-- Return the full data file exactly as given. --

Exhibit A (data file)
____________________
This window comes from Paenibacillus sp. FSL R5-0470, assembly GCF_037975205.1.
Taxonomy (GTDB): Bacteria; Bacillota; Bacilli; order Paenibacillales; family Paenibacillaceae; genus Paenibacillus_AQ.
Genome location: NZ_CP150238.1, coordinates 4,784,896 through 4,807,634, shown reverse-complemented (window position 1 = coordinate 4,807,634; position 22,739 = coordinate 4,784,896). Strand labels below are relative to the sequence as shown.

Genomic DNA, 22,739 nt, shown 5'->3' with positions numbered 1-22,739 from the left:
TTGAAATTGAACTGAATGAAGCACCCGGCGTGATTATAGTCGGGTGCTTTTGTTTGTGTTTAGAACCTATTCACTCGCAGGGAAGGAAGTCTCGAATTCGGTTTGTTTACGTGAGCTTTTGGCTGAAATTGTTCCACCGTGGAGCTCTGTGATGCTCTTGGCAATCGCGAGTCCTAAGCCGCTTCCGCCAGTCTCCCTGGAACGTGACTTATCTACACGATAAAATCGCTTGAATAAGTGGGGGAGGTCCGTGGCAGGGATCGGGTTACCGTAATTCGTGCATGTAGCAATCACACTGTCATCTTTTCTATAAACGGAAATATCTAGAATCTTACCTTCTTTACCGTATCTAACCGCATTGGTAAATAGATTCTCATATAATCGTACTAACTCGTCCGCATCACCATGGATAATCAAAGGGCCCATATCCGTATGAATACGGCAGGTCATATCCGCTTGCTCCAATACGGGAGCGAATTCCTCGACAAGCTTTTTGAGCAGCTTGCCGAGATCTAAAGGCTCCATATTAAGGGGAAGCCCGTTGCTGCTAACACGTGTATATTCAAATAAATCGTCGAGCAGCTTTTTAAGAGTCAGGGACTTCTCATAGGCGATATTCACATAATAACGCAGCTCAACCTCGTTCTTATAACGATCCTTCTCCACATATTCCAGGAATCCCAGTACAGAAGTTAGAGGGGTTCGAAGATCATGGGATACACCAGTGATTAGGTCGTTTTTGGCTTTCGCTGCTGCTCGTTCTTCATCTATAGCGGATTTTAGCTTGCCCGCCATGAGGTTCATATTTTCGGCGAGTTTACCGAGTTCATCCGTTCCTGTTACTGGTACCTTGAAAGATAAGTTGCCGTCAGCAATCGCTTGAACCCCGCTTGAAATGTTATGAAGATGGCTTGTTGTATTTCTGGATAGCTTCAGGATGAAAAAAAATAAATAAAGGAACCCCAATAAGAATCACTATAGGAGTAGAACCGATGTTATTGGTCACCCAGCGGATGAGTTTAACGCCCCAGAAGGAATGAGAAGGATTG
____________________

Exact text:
This window comes from Paenibacillus sp. FSL R5-0470, assembly GCF_037975205.1.
Taxonomy (GTDB): Bacteria; Bacillota; Bacilli; order Paenibacillales; family Paenibacillaceae; genus Paenibacillus_AQ.
Genome location: NZ_CP150238.1, coordinates 4,784,896 through 4,807,634, shown reverse-complemented (window position 1 = coordinate 4,807,634; position 22,739 = coordinate 4,784,896). Strand labels below are relative to the sequence as shown.

Genomic DNA, 22,739 nt, shown 5'->3' with positions numbered 1-22,739 from the left:
TTGAAATTGAACTGAATGAAGCACCCGGCGTGATTATAGTCGGGTGCTTTTGTTTGTGTTTAGAACCTATTCACTCGCAGGGAAGGAAGTCTCGAATTCGGTTTGTTTACGTGAGCTTTTGGCTGAAATTGTTCCACCGTGGAGCTCTGTGATGCTCTTGGCAATCGCGAGTCCTAAGCCGCTTCCGCCAGTCTCCCTGGAACGTGACTTATCTACACGATAAAATCGCTTGAATAAGTGGGGGAGGTCCGTGGCAGGGATCGGGTTACCGTAATTCGTGCATGTAGCAATCACACTGTCATCTTTTCTATAAACGGAAATATCTAGAATCTTACCTTCTTTACCGTATCTAACCGCATTGGTAAATAGATTCTCATATAATCGTACTAACTCGTCCGCATCACCATGGATAATCAAAGGGCCCATATCCGTATGAATACGGCAGGTCATATCCGCTTGCTCCAATACGGGAGCGAATTCCTCGACAAGCTTTTTGAGCAGCTTGCCGAGATCTAAAGGCTCCATATTAAGGGGAAGCCCGTTGCTGCTAACACGTGTATATTCAAATAAATCGTCGAGCAGCTTTTTAAGAGTCAGGGACTTCTCATAGGCGATATTCACATAATAACGCAGCTCAACCTCGTTCTTATAACGATCCTTCTCCACATATTCCAGGAATCCCAGTACAGAAGTTAGAGGGGTTCGAAGATCATGGGATACACCAGTGATTAGGTCGTTTTTGGCTTTCGCTGCTGCTCGTTCTTCATCTATAGCGGATTTTAGCTTGCCCGCCATGAGGTTCATATTTTCGGCGAGTTTACCGAGTTCATCCGTTCCTGTTACTGGTACCTTGAAAGATAAGTTGCCGTCAGCAATCGCTTGAACCCCGCTTGAAATGTTATGAAGATGGCTTGTTGTATTTCTGGATAGCTTCAGGATGAAAAAAAATAAATAAAGGAACCCCAATAAGAATCACTATAGGAGTAGAACCGATGTTATTGGTCACCCAGCGGATGAGTTTAACGCCCCAGAAGGAATGAGAAGGATTG